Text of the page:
Since the Middle Ages, German craftsmen have gone 'auf der Walz'
(taken to the road) as part of a kind of working-pilgrimage that artisans make after completing an apprenticeship with a master craftsman. These travels are meant to teach them about work and life and takes precisely three years and one day; they are not allowed to return home before this time. The trip can take these young craftsmen and women (all must be under the age of 30) halfway around the world (and often does
) and they are allowed only a small rucksack. Other than that, they can bring along their uniform (a simple black and white affair that almost defies description
), their tools, undergarments, a sleeping bag, a book and their trademark walking stick.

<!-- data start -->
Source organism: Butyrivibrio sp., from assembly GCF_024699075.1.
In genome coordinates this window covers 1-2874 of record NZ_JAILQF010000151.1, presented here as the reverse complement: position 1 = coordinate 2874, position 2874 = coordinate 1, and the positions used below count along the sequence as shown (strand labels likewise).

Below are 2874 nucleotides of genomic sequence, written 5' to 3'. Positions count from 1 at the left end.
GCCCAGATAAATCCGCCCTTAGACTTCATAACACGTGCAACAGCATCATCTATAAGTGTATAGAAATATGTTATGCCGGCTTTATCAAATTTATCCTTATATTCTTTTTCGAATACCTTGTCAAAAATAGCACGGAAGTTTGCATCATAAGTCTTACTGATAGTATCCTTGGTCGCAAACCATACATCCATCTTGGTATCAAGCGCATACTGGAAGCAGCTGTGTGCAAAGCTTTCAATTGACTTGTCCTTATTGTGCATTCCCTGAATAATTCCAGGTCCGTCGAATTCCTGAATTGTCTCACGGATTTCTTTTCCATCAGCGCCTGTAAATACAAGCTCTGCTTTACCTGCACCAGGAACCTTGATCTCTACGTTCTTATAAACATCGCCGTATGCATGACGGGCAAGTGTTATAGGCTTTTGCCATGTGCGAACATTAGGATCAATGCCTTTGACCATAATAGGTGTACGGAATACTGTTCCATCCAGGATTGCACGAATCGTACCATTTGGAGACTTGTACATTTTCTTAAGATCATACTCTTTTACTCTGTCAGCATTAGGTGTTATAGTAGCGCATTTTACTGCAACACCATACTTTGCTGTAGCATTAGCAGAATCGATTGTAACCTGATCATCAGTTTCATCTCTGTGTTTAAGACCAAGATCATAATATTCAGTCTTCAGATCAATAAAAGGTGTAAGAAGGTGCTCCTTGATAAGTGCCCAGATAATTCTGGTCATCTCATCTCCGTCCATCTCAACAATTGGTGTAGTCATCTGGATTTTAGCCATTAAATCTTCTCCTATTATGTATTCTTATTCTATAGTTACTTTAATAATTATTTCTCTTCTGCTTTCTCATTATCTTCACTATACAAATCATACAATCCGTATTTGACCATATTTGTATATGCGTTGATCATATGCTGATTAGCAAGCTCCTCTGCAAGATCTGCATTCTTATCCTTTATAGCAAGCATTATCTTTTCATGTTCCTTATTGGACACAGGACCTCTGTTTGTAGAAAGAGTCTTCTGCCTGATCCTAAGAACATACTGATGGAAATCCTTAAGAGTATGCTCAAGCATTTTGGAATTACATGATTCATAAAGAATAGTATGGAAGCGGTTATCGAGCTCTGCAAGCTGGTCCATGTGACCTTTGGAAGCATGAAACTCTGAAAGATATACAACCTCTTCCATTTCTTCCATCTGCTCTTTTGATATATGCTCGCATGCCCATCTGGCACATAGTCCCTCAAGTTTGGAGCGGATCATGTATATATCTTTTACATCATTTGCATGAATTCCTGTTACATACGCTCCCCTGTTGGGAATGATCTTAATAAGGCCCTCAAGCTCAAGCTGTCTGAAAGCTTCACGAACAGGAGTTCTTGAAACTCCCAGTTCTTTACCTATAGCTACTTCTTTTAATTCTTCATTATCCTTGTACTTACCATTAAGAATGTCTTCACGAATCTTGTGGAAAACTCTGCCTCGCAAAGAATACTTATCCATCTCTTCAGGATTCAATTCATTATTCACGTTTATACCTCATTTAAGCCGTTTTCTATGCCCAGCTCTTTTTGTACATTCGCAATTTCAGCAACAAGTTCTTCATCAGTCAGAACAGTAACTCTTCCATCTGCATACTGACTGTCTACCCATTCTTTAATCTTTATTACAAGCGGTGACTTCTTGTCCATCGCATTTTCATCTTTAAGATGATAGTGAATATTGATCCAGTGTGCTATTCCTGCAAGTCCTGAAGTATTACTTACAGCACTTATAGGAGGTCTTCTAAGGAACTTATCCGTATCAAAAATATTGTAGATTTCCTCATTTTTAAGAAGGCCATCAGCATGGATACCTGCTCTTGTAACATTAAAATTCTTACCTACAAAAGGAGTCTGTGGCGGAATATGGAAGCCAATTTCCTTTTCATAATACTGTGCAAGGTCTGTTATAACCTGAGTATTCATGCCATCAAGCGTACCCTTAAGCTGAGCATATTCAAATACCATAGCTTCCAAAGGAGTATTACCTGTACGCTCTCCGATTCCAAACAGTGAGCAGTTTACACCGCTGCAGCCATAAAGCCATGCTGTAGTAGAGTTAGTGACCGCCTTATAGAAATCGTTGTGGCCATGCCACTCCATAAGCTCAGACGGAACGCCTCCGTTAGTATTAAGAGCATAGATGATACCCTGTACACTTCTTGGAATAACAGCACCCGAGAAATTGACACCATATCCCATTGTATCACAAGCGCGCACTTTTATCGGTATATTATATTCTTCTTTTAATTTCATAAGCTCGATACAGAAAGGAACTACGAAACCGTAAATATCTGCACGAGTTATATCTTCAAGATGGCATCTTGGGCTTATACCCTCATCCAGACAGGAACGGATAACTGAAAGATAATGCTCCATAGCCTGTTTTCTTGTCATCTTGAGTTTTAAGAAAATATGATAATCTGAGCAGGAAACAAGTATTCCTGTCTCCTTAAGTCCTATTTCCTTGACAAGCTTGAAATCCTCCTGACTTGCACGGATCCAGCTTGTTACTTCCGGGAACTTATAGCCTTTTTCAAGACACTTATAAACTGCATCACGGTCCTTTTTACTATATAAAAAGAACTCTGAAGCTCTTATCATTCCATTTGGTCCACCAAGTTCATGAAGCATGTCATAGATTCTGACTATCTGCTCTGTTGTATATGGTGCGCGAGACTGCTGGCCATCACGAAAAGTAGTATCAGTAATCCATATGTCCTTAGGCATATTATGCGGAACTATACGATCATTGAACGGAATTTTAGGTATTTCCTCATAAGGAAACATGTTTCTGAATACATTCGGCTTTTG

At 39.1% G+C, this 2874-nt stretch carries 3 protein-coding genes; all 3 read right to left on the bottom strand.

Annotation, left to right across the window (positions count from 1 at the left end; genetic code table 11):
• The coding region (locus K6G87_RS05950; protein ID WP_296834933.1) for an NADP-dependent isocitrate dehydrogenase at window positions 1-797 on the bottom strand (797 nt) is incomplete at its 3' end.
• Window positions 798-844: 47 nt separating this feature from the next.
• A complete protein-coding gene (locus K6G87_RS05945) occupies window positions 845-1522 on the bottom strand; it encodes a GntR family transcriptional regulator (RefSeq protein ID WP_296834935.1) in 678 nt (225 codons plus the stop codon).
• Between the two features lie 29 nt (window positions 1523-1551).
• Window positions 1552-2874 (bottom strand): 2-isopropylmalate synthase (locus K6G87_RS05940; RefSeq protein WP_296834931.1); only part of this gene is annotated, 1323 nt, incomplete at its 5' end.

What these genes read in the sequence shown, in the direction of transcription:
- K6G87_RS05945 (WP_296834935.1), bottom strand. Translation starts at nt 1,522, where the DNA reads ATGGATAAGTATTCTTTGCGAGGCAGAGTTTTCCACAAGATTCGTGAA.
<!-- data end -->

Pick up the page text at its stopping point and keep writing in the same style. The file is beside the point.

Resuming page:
Although today this is a dying tradition, and is often more traditionally known as being a Journeyman
today, it still exists and has inspired some to write about the strage travellers they see on the road
. Indeed, perhaps the most famous work this tradition inspired is Australian poet Banjo Patterson
, whose work Walzing Matilda
is believed to have been inspired
by this fascinating yet waning custom.
posted by Effigy2000
on Dec 14, 2006 -